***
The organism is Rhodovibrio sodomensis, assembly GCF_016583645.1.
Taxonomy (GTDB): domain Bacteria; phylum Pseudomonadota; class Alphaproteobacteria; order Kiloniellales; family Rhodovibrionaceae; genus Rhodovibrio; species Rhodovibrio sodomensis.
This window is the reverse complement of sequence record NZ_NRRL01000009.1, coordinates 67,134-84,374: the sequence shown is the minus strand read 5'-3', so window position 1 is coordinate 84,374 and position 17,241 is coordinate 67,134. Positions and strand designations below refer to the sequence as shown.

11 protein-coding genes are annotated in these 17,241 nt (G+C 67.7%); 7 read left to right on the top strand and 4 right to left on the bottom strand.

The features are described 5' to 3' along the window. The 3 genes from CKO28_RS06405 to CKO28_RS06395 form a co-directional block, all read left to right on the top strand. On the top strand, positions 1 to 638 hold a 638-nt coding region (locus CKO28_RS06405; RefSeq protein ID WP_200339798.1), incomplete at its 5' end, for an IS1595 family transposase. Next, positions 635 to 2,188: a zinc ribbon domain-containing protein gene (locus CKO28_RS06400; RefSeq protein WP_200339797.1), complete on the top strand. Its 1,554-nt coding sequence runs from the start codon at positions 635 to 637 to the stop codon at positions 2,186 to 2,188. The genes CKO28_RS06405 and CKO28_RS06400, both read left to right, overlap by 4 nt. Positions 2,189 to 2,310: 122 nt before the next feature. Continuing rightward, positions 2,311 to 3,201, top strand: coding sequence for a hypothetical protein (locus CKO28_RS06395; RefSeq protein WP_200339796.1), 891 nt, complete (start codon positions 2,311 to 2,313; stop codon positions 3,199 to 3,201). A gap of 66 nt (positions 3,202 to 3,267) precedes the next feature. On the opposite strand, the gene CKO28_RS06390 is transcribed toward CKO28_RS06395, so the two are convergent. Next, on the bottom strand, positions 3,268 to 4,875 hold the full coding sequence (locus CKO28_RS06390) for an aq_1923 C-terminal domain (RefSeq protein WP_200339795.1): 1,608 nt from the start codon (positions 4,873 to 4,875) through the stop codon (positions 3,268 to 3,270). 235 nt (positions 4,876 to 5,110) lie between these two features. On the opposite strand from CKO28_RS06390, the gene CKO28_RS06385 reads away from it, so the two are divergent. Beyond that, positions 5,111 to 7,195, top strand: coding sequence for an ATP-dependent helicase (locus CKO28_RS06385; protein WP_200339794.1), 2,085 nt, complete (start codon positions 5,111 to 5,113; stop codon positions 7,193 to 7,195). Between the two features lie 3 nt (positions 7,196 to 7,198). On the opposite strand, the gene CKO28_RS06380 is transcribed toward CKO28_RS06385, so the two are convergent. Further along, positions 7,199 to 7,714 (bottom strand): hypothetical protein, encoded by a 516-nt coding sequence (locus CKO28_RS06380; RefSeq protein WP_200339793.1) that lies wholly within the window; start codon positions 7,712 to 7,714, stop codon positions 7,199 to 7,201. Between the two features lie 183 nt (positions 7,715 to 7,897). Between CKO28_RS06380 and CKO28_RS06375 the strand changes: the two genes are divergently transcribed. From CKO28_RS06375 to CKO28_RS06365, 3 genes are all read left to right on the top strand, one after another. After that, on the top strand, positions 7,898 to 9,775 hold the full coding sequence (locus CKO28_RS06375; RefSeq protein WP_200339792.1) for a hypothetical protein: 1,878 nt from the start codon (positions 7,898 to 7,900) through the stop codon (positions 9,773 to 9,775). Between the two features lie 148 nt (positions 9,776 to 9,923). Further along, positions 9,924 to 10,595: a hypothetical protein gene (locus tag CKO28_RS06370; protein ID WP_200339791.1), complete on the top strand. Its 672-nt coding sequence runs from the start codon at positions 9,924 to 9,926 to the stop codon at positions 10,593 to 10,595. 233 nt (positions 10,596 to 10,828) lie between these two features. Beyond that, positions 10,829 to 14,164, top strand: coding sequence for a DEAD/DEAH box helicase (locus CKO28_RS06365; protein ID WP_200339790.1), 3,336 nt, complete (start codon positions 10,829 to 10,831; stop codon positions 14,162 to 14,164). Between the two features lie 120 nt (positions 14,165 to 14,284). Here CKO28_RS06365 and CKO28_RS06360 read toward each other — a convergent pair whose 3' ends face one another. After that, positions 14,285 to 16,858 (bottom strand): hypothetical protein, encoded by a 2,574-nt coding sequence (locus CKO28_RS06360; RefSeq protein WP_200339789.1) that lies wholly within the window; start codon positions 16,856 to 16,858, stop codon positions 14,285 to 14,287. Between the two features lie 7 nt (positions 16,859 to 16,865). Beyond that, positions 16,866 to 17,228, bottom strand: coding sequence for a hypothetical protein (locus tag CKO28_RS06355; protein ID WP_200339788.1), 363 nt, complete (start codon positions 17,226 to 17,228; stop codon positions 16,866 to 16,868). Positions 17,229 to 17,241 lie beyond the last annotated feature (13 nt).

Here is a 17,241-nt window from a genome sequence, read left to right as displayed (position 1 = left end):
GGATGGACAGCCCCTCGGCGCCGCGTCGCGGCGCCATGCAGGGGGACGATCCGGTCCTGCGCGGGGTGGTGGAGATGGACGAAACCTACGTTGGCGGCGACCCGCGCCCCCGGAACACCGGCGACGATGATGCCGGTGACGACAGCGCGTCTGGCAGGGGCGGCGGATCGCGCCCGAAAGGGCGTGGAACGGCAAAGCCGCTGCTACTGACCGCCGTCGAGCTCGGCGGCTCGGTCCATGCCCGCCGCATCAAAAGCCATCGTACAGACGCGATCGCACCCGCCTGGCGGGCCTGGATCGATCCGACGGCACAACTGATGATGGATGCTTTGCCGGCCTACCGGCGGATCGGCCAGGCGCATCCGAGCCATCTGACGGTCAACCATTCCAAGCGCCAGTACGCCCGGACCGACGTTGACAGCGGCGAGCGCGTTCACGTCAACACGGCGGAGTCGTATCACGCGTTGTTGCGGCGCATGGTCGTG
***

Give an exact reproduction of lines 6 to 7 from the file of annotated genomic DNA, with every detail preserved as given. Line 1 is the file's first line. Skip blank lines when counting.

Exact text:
Here is a 17,241-nt window from a genome sequence, read left to right as displayed (position 1 = left end):
GGATGGACAGCCCCTCGGCGCCGCGTCGCGGCGCCATGCAGGGGGACGATCCGGTCCTGCGCGGGGTGGTGGAGATGGACGAAACCTACGTTGGCGGCGACCCGCGCCCCCGGAACACCGGCGACGATGATGCCGGTGACGACAGCGCGTCTGGCAGGGGCGGCGGATCGCGCCCGAAAGGGCGTGGAACGGCAAAGCCGCTGCTACTGACCGCCGTCGAGCTCGGCGGCTCGGTCCATGCCCGCCGCATCAAAAGCCATCGTACAGACGCGATCGCACCCGCCTGGCGGGCCTGGATCGATCCGACGGCACAACTGATGATGGATGCTTTGCCGGCCTACCGGCGGATCGGCCAGGCGCATCCGAGCCATCTGACGGTCAACCATTCCAAGCGCCAGTACGCCCGGACCGACGTTGACAGCGGCGAGCGCGTTCACGTCAACACGGCGGAGTCGTATCACGCGTTGTTGCGGCGCATGGTCGTG